In other circles, using every single resource given to you is a way of life. I saw it as making things too easy, but other kids (often from privileged backgrounds) saw this process as more work and a chance to get ahead. I was afraid to get ahead. My whole middle class life I had been taught to care for others, to stay in my lane, to not get too greedy for a life I clearly wanted. Again, not a bad way to live. But without the balance of asking for help, I was lost well into adulthood.

Enter New York City. A place where everybody knows somebody and asking for help is part of your day-to-day. Nothing is a favor because more often then not, you have something to offer in return the same day, same week, same month. New York City can be very lonely but in a lot of ways its very tribal… if you find the right tribe. I can get friends discounted hotel rooms, they get me theater tickets, another friend always has an open bar to attend. Ideally, if you work your connections well enough, there’s not very much you actually have to pay for, or line up for. I haven’t perfected that, but I see people who have.

The easiest way to get a job here is to ask your friends who they know. Ask for introductions. Have someone send a resume through. Of course, the job market is still tough, interviews still suck, and you have to rely on your own talents after the introduction, but a good introduction can be 25 or 50% of the work. Even as I write this my country background is firing off: “You sound sleazy! This is gross!” It’s ringing all the bells in my head.

But I’ll say this. When done graciously and with purpose, asking for help doesn’t have to be sleazy. Grabbing on to opportunity isn’t gross. Everything in this life is hard enough, why do you want to make it harder on yourself? You will still have failures and you’re still going to feel lost and lonely. I promise you. So don’t feel bad if, this time, it was a little easy. And yeah, there are people who abuse it, exploit it, use the system for “evil” but that’s just about every system there is. Don’t let that fear keep you out of the game.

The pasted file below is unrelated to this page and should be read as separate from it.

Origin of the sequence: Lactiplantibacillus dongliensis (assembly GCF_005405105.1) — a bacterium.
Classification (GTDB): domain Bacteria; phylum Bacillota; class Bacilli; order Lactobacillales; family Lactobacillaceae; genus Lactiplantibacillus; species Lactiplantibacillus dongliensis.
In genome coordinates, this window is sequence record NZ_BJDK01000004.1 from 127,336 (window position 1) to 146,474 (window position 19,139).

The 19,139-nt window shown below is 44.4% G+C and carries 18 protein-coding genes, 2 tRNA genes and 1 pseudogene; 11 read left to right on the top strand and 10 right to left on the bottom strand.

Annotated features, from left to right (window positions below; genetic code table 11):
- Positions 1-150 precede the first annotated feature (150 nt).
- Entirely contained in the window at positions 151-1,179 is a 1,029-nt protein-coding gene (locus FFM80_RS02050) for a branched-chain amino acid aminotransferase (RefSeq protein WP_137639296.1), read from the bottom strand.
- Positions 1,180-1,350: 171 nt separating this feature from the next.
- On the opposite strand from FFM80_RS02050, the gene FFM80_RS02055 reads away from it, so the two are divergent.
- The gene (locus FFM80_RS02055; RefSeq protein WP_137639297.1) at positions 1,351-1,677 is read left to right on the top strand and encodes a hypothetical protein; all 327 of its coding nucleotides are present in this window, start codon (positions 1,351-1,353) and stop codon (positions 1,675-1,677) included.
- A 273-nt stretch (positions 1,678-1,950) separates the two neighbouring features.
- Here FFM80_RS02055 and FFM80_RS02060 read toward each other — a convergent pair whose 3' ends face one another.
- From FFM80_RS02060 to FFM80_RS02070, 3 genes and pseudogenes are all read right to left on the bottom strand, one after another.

I Know My Brand is Indistinct… And I’m OK With It

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Photo by Benjamin Voros on Unsplash

Very few of you probably don’t know how I spend my time off the blog and off the page. I work a regular “9-5” job in an office in Midtown Manhattan. My official title? Marketing and Brand Innovation Manager at a hotel company. Which means I spend my days creating and honing hotel brands and then determining how we market those brands to the wider public.

So why does my personal brand seem a little…wacky and unfocused?

Well, cause I am wacky and unfocused.

My brand is me.

I once spent a lot of time trying to cram myself into different, single boxes, to make a brand work. I was going to be Fitness Amanda or Writer Amanda or Book Reviewer Amanda or Foodie Amanda. And then I tried to be all of those things at once, trying to be an expert in every single one of my hobbies. It took years for me to realize that the most authentic true brand I could create for myself, was just to let my freak flag fly and see who came running.

That means I talk openly and honestly about how tough all of this is. I sometimes cook on my Instagram stories but rarely share photos of the food I prepare on my feed because I am terrible food photographer. I workout all the time, but only post the occasional photo of what that looks like. I share poetry more often. And I share photos of my day-to-day life, of the beauty in a life that sometimes either feels too fast or too boring. I share the balance between all those aspects of who I am and I encourage my followers to do the same.

I love a beautiful brand. I love curated photos. I love color schemes and different tones of voices and I adore creating logos. (Truly!) And these are all aspects of powerful important brands and we should learn from them for our businesses. But for me, a lack of focus and a lack of breadth are just who I am. I am a little wacky. I am overwhelmed a lot. I become obsessed with something and then abandon it weeks later for something new. I am a creative nutcase and I share it. And I’m ok with that.

So tell me, what’s something you’re doing that you KNOW isn’t the “right way” but you’re doing it your way anyway? Why do you do it this way? Why is it important to you? Tell me in the comments or make an IG post and use the hashtag #cheapcourage.